Imagine cavemen sitting in comfort before a fire in a communal cave being urged by their mates to go hunting for food on a cold, rainy, winter day. They are being called on to make a sacrifice. They are being asked to give up the comfort of their cave temporarily for greater rewards. Of course, there is initial resistance. But by accepting the task, they discover their rewards far outweigh the comfort they temporarily set aside. For they will come to experience the joy of victory over the foul weather, the exhilaration that follows a successful hunt, the praise of their mates and offspring, the sharpening of their survival skills, the camaraderie of working as a team, and the intense pleasure of returning to the cave.
Life has changed in many ways since the cave dwellers. Yet, in many ways it remains the same. After all, we are bound by an immutable law of the universe that states ALL ACHIEVEMENTS REQUIRE SACRIFICES. Those who refuse to make sacrifices refuse to grow. They refuse to succeed. They refuse to discover the joy of accomplishment. They refuse to establish meaning and purpose in their lives. And when they do so, they pay a heavy price. For the pain of future failure will be far greater than any discomfort a sacrifice would have required. Don't join the ranks of those who have yet to learn that it's not what we take up, but what we give up, that makes us successful.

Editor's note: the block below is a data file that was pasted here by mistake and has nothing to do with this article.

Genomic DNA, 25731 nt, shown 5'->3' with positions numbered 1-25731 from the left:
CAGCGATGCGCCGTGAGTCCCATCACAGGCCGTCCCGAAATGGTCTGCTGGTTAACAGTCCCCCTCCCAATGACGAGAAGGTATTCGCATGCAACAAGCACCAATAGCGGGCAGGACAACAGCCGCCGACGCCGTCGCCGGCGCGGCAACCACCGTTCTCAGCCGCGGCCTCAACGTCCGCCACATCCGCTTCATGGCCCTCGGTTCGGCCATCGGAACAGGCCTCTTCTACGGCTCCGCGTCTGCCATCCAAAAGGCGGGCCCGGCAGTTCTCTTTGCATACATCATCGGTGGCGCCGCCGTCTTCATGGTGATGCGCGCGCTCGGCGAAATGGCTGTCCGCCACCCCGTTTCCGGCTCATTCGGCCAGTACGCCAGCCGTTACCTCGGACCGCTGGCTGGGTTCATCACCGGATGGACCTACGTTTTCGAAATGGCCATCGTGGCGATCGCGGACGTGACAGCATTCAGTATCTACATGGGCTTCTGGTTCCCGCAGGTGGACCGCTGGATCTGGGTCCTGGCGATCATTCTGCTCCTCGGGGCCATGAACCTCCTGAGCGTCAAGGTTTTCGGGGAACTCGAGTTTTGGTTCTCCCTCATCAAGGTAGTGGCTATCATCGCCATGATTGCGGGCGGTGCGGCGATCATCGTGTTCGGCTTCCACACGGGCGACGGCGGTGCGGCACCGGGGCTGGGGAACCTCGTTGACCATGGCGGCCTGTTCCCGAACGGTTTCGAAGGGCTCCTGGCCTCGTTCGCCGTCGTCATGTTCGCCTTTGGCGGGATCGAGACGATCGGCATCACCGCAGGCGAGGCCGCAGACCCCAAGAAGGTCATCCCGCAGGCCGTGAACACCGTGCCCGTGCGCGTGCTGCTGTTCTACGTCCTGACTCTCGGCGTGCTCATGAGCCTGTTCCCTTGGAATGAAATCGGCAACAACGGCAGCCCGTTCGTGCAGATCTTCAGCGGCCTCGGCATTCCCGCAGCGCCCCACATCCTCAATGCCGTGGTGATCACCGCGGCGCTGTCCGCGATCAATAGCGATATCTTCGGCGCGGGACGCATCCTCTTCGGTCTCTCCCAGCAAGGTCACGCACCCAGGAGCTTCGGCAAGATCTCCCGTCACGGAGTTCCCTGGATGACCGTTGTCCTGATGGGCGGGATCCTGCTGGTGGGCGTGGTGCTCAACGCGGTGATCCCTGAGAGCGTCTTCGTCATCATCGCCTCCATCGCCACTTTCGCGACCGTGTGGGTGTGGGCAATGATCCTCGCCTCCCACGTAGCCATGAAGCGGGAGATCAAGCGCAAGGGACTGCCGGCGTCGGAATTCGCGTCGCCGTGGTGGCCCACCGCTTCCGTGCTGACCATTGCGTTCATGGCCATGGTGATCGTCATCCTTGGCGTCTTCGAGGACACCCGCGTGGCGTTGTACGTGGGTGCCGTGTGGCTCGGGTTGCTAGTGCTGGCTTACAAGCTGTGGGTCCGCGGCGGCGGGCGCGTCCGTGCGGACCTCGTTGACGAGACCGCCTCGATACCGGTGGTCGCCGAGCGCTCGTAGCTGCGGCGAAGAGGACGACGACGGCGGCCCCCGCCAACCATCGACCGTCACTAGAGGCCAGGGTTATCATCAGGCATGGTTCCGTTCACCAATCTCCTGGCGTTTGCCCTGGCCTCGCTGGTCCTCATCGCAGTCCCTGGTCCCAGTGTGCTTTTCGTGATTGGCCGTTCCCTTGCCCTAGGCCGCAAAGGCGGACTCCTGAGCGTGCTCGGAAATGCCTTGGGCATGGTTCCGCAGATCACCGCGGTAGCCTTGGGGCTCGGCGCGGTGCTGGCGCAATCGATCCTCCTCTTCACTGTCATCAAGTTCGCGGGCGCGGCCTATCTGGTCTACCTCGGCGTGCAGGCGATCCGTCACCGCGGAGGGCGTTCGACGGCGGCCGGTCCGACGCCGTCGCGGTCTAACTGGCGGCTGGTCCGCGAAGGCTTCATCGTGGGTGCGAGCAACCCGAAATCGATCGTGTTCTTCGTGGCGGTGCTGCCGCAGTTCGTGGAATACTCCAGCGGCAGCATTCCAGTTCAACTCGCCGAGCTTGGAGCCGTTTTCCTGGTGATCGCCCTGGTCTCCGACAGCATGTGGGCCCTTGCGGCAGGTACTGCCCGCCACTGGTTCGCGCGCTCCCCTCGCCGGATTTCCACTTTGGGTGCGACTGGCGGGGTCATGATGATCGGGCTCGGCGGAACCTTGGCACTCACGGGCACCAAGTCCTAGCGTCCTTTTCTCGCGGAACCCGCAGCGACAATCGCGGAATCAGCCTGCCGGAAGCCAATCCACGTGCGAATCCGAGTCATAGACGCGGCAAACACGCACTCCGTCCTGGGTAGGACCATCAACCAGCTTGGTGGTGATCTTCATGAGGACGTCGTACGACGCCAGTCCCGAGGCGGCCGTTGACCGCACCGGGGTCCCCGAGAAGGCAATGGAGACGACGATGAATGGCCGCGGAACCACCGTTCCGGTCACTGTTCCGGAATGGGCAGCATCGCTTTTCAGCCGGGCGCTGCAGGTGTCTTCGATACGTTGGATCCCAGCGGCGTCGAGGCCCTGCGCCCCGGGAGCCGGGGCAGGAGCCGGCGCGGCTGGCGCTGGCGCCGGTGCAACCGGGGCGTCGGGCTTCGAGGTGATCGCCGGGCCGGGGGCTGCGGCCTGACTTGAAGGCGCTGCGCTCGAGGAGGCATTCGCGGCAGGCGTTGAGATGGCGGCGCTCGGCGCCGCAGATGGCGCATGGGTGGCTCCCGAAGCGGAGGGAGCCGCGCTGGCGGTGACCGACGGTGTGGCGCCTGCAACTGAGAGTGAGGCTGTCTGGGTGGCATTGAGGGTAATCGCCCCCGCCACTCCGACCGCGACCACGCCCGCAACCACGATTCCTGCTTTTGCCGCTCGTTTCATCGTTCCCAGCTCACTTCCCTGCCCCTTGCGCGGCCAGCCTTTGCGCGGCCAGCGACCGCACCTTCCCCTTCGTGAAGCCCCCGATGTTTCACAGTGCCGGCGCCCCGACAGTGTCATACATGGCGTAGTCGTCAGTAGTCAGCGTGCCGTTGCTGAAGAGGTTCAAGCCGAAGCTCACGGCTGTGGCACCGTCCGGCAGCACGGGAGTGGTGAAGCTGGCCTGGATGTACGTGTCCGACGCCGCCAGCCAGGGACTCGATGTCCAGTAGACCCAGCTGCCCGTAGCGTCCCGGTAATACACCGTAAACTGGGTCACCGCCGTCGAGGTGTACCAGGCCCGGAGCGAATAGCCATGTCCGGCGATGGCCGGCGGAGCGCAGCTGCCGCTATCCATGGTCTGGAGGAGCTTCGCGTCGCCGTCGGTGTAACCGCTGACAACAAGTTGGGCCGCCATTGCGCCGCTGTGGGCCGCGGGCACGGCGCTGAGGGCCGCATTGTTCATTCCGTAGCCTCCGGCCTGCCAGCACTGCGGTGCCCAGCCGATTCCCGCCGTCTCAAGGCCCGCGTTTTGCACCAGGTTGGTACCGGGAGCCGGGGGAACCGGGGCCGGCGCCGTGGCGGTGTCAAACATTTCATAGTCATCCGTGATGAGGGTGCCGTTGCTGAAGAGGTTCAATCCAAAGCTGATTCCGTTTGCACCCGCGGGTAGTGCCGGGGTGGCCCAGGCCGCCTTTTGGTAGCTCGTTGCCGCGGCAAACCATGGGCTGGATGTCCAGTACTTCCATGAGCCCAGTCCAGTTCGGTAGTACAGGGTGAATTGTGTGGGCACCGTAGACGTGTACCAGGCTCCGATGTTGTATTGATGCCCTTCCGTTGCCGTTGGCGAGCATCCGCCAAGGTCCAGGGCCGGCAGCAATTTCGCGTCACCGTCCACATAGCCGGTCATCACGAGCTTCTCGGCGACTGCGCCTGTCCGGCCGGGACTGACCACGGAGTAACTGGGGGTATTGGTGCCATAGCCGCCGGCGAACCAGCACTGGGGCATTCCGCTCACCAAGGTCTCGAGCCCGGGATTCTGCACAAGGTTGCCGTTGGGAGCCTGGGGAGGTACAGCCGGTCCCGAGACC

We are social creatures. We depend on one another. We cannot achieve our goals without the help of others. Yet, others have their own agendas, goals, and interests. So, how can we work together without compromising? To succeed, we need to learn that we have to let go of one thing to gain another. We have to understand that sacrifice, or doing what we don't want to get what we do want, is inexorably enmeshed in life. The extent to which we are willing to sacrifice controls the extent to which we will be successful. Or, as James Allen (1864 ~ 1912) wrote, "He who would accomplish little must sacrifice little; he who would achieve much must sacrifice much; he who would attain highly must sacrifice greatly."
Most of us realize this, but before we can make a sacrifice, we have to overcome the resistance to doing so. How can we make our task easier? How can we reduce the sting? The greatest favor we can do for ourselves is change our perspective. That is, change the way we look at things. The problem is the word SACRIFICE has a negative nuance. It implies making an effort, doing what we don't want to, and undergoing pain. Why not put a positive spin on it. Why not focus on the beautiful things suggested by the word?
For example, Ralph Waldo Emerson (1803 ~ 1882) had this to say, "Self-sacrifice is the real miracle out of which all the reported miracles grow." So, instead of calling something a sacrifice, why don't we call it a MIRACLE? Think about it for a moment. We are the only animals that can willingly do what we don't want to do. That is a miraculous power. Sacrifice is the miracle that makes great things possible.
The word SACRIFICE is made up of SACRI and FICIO, which means TO MAKE HOLY. So, when we make sacrifices, we are sanctifying our actions, for whenever we raise ourselves to a higher level, we are bringing ourselves closer to our Creator. Rather than looking at sacrifice as something negative, look at it as a miracle, a holy act, a heroic act, a joyous, creative act, the means to our goal, an investment in the future, and a step to greatness. Look at it as a commitment and determination to succeed. When we look at it in these ways, it becomes much more palatable. When seen in this light, we realize that sacrifice is not about LOSS but about GAIN.
Another way of looking at sacrifice is as a source of happiness. And the greater the struggle that sacrifice e